If I see that man in himself is ignorant of what suits God, and that at best he can only order for himself up to his own measure, it is plain that when the light of God comes in, there must be an entirely new principle of action, as well as a new mode, and that as the word of God gets a place and rules, so the other must be displaced and silenced. The simple lesson of Christianity is that it is the word of God, His light, which is to control and influence me in every transaction of life; and every one of the principles which I have derived from men, and heretofore acted on, must be feared and refused. If I say that man has been walking in the twilight of reason, and that revelation is the light of the sun for him, I give the idea that God’s light only increases the light of human reason; but the moment I see that the light from God is above the brightness of the sun, and that it reveals Himself, then I see that everything which He reveals as to His purpose respecting man must be characteristic of Himself.
To man, fallen and ruined because of sin, and unable to resist the assault and influence of Satan, the god of this world, God imparts His mind; and as it is simply received from God, if through grace there is capacity to take it in (for an eye is this capacity; see Luke 11), the body is full of light. If the light be but taken in, the body yields to the force and power of it and expresses it; but if there be any wrong selfish motive of action, it perverts the light, as jaundice discolours every object, however good and perfect the light may be. When there is not a clear and full expression of the light, there is either a defect in the eye or in its power on the body. In the one case it is the way the light is perverted on receiving it, and the other is its influence practically; there is a dark part. Now it is a very solemn thing how I, through grace, receive the light from God; for if I have not a true sense of the responsibility of hearing and accepting the word of God, the greatest light becomes the greatest darkness. It is the most painful fact connected with God’s people, that it is men who have been in the forefront in accepting God’s word who have most grievously apostatised from it and brought reproach on the truth; and it is thus that the house of God is made a den of thieves.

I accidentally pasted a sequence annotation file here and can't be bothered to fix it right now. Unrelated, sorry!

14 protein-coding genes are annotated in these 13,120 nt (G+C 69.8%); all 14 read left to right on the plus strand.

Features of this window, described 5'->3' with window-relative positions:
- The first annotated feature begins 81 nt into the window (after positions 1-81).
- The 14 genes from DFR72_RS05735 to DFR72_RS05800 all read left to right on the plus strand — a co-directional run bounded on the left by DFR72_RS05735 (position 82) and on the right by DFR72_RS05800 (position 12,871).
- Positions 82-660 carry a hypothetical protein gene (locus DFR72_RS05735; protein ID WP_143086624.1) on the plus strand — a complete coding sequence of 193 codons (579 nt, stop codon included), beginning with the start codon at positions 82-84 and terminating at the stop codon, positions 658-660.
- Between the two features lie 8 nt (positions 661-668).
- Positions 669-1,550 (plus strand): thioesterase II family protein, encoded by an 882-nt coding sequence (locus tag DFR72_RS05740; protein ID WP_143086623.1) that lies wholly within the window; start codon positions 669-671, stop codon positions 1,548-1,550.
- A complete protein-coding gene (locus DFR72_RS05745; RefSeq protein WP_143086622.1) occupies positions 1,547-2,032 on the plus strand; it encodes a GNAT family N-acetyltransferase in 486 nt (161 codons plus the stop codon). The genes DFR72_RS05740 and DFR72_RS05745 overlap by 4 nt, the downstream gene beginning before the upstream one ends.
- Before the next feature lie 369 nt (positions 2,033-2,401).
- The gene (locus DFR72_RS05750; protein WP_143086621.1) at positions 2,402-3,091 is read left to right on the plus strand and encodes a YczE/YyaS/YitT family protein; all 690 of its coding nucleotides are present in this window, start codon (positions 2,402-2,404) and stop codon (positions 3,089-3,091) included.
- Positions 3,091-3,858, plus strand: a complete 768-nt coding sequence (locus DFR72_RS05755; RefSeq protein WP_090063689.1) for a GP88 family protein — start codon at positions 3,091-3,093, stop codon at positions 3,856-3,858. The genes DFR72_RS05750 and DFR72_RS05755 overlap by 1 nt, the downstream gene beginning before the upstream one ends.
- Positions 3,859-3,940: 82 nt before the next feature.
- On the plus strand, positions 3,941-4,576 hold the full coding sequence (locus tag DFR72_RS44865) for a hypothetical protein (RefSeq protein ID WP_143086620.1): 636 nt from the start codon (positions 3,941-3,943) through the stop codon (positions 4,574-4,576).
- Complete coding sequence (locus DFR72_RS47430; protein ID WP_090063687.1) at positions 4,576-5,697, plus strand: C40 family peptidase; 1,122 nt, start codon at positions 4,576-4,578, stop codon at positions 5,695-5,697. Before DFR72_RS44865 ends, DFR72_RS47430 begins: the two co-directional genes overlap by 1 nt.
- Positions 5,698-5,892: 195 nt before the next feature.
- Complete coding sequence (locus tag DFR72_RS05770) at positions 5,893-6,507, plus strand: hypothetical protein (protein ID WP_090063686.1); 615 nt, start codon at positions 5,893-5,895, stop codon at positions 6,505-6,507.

Cain showed at the outset how little a man, even with good intentions, could meet the mind of God. And as we come on we see that, even in a righteous man like Lot, the true ground, Canaan, is no security against failure; and in the case of Aaron, that occupation in the closest way with the ways and works of God does not preserve from the people’s untoward influence when His word is forgotten. Again, a later day and with greater light, Peter would have compromised the truth by refusing to eat with the gentile saints (Gal. 2). Hymenaeus and Philetus (2 Tim. 2) were evidently men of note, or there would have been no use in mentioning their names; and they damaged the truth more than the most open adversary who was ignorant of it could have done.